A recent CNN investigation reported that from 2011 to 2013, the children’s heart surgery program at St. Mary’s Medical Center in Florida has a 12.5% mortality rate for open heart surgeries–more than three times the national average.
In response to the CNN investigation, St. Mary’s CEO Davide Carbone wrote a letter to employees stating support for the program and its heart surgeon, Dr. Michael Black. He wrote, “The patients we serve are afflicted with severe life-threatening conditions, and it is impossible to eliminate the risk of mortality.” The hospital argued that CNN incorrectly reported the mortality rate, but wouldn’t say what the hospital believes is the correct rate.
Last year, the Florida Department of Health sent a team of expert heart doctors, headed by Dr. Jeffrey Jacobs, a professor of cardiac surgery at Johns Hopkins, to St. Mary’s to review the children’s heart surgery program. His suggestion was to stop doing heart surgeries on babies younger than 6 months.
The most recent baby who died was only a few weeks old when he had surgery for a severe heart defect. His mother said he needed a second surgery later that month.
St. Mary’s spokeswoman Shelly Weiss said he was “recovering well and the prognosis is good” even though the baby never left the hospital and wasn’t quite 2 months old.
What’s the problem?
Jacobs, the Johns Hopkins surgeon, stated in his report that St. Mary’s wasn’t performing enough pediatric heart surgeries in order to be good at it. In 2013, the hospital performed 23 procedures while most hospitals in the United States performing these surgeries do more than 100 a year. Anything less is considered low volume by the Society for Thoracic Surgeons.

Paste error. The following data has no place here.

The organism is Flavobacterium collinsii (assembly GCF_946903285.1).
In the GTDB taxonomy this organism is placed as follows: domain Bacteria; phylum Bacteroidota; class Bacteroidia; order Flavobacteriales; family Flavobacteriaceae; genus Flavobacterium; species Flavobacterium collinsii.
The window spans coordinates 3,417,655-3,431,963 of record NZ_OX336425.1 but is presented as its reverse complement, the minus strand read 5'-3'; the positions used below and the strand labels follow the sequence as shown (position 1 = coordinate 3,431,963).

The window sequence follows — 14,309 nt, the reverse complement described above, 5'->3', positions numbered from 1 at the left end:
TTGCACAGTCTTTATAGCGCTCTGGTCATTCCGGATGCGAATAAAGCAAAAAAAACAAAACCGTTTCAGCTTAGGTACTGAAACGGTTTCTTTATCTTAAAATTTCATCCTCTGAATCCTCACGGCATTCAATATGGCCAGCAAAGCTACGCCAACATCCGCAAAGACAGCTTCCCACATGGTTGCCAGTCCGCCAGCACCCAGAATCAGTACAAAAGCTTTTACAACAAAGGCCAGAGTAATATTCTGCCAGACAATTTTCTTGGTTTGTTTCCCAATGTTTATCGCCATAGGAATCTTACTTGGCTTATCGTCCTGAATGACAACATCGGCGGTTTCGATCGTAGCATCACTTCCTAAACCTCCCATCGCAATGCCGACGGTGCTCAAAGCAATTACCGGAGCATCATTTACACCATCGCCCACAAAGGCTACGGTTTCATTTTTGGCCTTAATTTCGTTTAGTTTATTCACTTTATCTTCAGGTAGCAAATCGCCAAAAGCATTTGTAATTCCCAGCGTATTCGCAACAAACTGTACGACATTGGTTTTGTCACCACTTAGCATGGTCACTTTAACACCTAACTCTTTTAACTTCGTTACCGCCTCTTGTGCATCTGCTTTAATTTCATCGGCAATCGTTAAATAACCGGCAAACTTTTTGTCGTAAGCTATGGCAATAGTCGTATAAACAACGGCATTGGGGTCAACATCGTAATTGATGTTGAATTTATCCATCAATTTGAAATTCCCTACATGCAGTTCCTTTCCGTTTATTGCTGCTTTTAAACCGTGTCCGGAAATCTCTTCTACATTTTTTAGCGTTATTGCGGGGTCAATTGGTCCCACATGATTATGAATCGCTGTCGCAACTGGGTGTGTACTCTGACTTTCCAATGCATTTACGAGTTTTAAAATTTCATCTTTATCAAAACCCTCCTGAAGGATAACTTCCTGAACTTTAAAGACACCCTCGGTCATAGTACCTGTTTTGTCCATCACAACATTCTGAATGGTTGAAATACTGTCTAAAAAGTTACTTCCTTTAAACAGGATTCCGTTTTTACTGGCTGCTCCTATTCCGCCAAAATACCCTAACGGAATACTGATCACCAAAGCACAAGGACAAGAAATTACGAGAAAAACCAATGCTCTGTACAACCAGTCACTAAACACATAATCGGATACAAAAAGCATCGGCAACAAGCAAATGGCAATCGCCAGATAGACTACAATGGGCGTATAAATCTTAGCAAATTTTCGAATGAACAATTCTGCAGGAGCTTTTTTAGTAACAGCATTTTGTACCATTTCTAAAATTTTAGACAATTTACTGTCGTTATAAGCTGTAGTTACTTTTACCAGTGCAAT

Florida’s Department of Health and the Agency for Health Care Administration responded by saying, “Florida does not regulate the number of procedures performed at pediatric cardiac programs” and that the Agency for Health Care Administration “continues to closely monitor St. Mary’s to ensure that they are following the law.”
St. Mary’s Medical Center and the State of Florida have responded to CNN’s reporting, yet statistics about children’s heart surgery mortality rates at the hospital remain unclear, more here.
Parents are wondering why no one warned them that St. Mary’s was relatively inexperienced at such tremendously difficult and risky operations and mislead them with false bravado and inaccurate death statistics.
One mother, Nneka Campbell, said Dr. Black told her he’d never lost a single patient during his time at St. Mary’s. She was shocked when her 8-month-old daughter came out of the operating room blue and needing to be intubated. When the baby died, she found out that her daughter was the fourth baby to die after having heart surgery at St. Mary’s with Black. She was not, as her mother says she was told, the first.
“There is no room for institutions that are lying to families to get them to offer up their babies as sacrificial lambs,” Campbell says.
The hospital keeps its death rate secret. Calculating that rate required CNN to file a Freedom of Information request with the state of Florida’s Agency for Health Care Administration.
According to the documents CNN obtained from the state, from 2011 to 2013, St. Mary’s Medical Center performed 48 open heart surgeries on children and babies. Independently, CNN determined that six infants died, and confirmed the deaths with parents of all six children. From those numbers, CNN was able to calculate the death rate for open heart surgeries as 12.5%, more than three times the national average of 3.3% cited by the Society for Thoracic Surgeons.
Another mother, Angie Loudon, breaks down when CNN tells her that her baby was the sixth to die after surgery with Black at St. Mary’s. She says she, too, was lied to.
“I put all my faith in him. How do you know not to put all your faith in someone?” she asks.
St. Mary’s website boasts the arrival of “nationally renowned pediatric heart surgeon Dr. Michael Black” with claims like “smaller incisions — improved self-esteem,” without providing real numbers. While most pediatric heart programs in Florida publically report its mortality rate, St. Mary’s does not. In order for CNN to get the correct numbers, they needed to file a Freedom of Information inquiry to obtain the patient caseload data so that they were able to determine the 12.5% death rate for open heart surgeries.
What does the hospital have to say? The evasion continues. The hospital continues to say that CNN is wrong about the program’s death rate, but dodges answering when it comes to offering up the correct numbers.
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